Cwichelm (DNB00)

CWICHELM (d. 636), king of the West Saxons, eldest son of Cynegils [q. v.], was associated with his father in the kingship in 614, and with him inflicted a severe defeat on the Britons at Beandûn, probably Bampton in Oxfordshire, slaying two thousand and sixty-five of the enemy (A.-S. Chron. sub an. 614). Fearful of the rapidly growing power of Eadwine, king of Northumbria, and conscious probably that he was about to attack the West-Saxon kingdom [see Cynegils], Cwichelm in 626 sent an assassin named Eumer to slay him. Eumer found Eadwine holding his Easter-court near the Derwent, and obtained an audience by feigning to bring a message from his master; he attacked the king with a poisoned dagger, and would have slain him had not the faithful thegn Lilla sacrificed his own life for the king (Bæda, H. E. ii. 9). Cwichelm shared the defeat inflicted on his father by Eadwine. He assisted him in his victorious war against the East Saxons, and in the fierce and undecided battle with the Mercian king Penda at Cirencester. In 636, the year after his father had received christianity, he too was baptised by Birinus at Dorchester in Oxfordshire. He died before the end of the year, leaving a son Cuthred [see Cenwealh]. Cwichelm's memory is preserved by Cwichelmshloewe (Scutchamfly), a mound covered with a clump of trees in the midst of the Berkshire hills, about midway between Wallingford and Ashbury.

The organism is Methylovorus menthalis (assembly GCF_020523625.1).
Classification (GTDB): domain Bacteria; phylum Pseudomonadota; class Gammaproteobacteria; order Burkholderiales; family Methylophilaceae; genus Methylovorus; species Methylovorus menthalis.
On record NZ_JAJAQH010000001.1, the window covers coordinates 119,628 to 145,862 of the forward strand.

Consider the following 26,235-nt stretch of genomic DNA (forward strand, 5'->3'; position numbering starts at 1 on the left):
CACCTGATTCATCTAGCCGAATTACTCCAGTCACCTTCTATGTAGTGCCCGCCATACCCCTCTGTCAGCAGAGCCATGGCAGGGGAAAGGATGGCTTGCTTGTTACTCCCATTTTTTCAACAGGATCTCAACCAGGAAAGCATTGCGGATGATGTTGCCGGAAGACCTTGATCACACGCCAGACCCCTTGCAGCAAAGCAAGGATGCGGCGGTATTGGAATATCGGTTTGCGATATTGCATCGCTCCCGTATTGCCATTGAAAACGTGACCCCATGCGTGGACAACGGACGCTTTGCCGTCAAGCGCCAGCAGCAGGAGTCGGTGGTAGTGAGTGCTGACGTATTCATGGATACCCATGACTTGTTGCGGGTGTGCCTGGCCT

[Bæda's Hist. Eccl. (Eng. Hist. Soc.); Anglo-Saxon Chron. (Rolls Ser.); Florence of Worcester (Eng. Hist. Soc.); Henry of Huntingdon (Mon. Hist. Brit.); Parker's Early History of Oxford (Oxford Hist. Soc.).]

W. H.